Tuesday, March 27, 2012

A Dose of Stupid on a Monday Morning

As a cyclist who shares the roadways with motorists, it's expected that I will have to deal with a fairly hefty amount of stupid on a day-to-day basis.  One of my favorite maneuvers is when a motorist speeds dangerously around a cyclist just before an intersection, swerves back into the right lane, cutting off the cyclist, and then slams on the brakes because the light is red.  In fact, I told Ginger just a couple of weeks ago that if I were to go a full day with this particular situation having NOT happened, it would be remarkably out of the ordinary.

But what happened to me yesterday morning was so astonishingly weird that I still can't believe it actually happened.  I was on the Mizzou campus, heading east on Rollins to get to work.  It's spring break here, so there were very few students on campus - especially at 8am - and I was kind of lulled into a calm inward distraction.  And so here I was, not paying attention to much of anything, when a man stepped out into the pedestrian crosswalk in front of me.  He appeared to be paying even less attention to what he was doing than I was.  I leaned to the right, thinking that I would slide behind him, and that was when he saw me, startled, and began doing a little do-I-go-or-do-I-stop dance directly in front of me.  Closing the gap quickly, I cut hard to my left and sped through the crosswalk right in front of him.

As I rode by, he called me an asshole.  And considering I had failed to yield to a pedestrian, I'd say the profanity was not only justified, but fairly appropriate for the situation.  But this is where things get weird...he also tried to strike me.  I'm not sure whether it was meant to be a shove or a slap - you read that right folks, a slap - but it was ill-timed and his hand glanced harmlessly off my computer bag.  Now if he had just yelled at me, I would've let it go, but there was no way I could abide a slap, no matter how harmless it had been.  So I turned around and caught up with him before he could hurriedly duck into the Life Science Center - that's right, he tried to slap me and then rushed away when he saw me turning around - and a brief argument ensued.

I should note here that I have no idea who this guy was.  He was overweight and old enough to have a healthy amount of grey in his beard, so I'm not sure if he was faculty, staff, or a non-traditional student.  My best guess is that he was a primate research subject, but that's just conjecture.  Anyways, I was quite angry and did a very poor job of making my case, as the man was able to keep the argument focused squarely on who was at fault for a non-existent collision.  Instead the subject really should have been whether or not he had the right to hit me.  I'm no lawyer, but I would venture that I probably had every right to hit him back.  But I was determined not to escalate the situation - even though he had already done so when he tried to slap me.  Instead, I apologized for not paying attention, told him to never touch me again and that the whole situation could've easily been avoided if he had been paying more attention as well.  He just kept trying to tell me how a pedestrian crosswalk worked.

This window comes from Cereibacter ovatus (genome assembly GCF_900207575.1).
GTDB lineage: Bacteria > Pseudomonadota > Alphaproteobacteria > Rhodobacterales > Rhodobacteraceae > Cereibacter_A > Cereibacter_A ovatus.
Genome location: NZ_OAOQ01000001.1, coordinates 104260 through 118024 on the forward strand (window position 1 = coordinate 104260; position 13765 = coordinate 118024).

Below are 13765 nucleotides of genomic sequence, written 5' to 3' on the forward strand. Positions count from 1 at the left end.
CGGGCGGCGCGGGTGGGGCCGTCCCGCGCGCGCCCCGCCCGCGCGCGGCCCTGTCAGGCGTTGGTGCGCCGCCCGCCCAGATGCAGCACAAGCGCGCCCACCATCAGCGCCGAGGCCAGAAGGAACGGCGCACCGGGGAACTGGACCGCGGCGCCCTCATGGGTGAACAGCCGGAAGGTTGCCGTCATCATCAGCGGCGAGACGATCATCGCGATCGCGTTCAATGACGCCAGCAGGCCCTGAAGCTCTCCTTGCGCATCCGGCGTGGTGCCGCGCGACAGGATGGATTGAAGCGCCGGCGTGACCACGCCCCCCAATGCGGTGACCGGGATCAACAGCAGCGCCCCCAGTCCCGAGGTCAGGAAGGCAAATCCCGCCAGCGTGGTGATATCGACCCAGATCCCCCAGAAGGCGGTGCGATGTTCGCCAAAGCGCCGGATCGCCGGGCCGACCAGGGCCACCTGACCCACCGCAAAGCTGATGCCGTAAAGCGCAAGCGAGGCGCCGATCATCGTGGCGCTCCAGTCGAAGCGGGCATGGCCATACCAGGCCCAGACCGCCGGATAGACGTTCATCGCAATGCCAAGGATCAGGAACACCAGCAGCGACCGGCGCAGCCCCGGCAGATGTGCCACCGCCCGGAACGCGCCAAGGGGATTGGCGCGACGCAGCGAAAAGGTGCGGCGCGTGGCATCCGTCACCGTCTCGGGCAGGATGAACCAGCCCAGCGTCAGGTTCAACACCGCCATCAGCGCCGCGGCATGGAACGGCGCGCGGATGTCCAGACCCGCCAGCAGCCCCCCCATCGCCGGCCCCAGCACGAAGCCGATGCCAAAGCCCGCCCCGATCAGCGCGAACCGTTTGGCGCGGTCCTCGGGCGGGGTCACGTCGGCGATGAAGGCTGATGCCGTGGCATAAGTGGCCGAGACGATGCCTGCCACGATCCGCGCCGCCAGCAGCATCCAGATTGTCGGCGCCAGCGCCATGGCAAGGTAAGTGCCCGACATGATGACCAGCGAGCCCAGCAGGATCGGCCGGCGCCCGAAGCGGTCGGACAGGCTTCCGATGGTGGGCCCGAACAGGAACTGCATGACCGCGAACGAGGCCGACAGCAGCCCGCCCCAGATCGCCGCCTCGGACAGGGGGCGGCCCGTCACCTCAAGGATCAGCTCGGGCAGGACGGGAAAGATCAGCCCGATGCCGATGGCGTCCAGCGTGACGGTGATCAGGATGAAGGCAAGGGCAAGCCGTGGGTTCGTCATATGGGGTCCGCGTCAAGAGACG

In the end, I'm pretty sure he walked away still thinking that he had done absolutely nothing wrong.  And that's what really irks me about the whole thing.  Looking back, I probably shouldn't have apologized and instead I should have immediately gotten to the heart of the matter, which was this:

Keep your hands to yourself, you fat fucking moron.


  1. Oh, the confused pedestrian! They're no fun. I usually try and mitigate the problem by slowing down so much that I can stop if they decide to walk out in front of me, but that kind of sucks, especially if you have a good momentum going. However! I've never crashed into anyone, and I really don't want to, considering it would probably knock me off my bike.

    The worst pedestrian experience I've had so far was 2 women with 2 strollers who pushed their strollers into the bike lane RIGHT in front of me. They did this, and then also had to wait for traffic. There was a big curb, so I couldn't go around them either way. I KNOW they saw me (I have gone nuts with a lime green safety vest and blinking lights), and they just did it anyway. I braked very hard (thank goodness I've practiced emergency braking procedures) and came screeching to a stop inches from one of the strollers.

    Yeah, they called me a bitch. Sigh.

    Oh well. Totally worth it to commute by bike. 90% great days, 9% meh, 1% awful.

  2. If we as cyclists truly "are traffic" as they say we are. What makes it ok to walk out in front of a bike as opposed to a car or truck?
    I practiced panic stops often when I rode motorcycles. And on at least one occasion it saved me from serious injury or death. But it has never occurred to me to practice the same on my bicycle. Thanks for the "eye opener"

  3. After reading your Blog to my sister, Priscilla, we want to know if you feel better now?

    1. Heh. I was a little upset about the whole incident the day that it happened. But I waited until the next morning to write this post. By then, I considered the whole situation to be somewhat head-shakingly amusing. So yes, I do feel better now...but I never felt all that bad to begin with.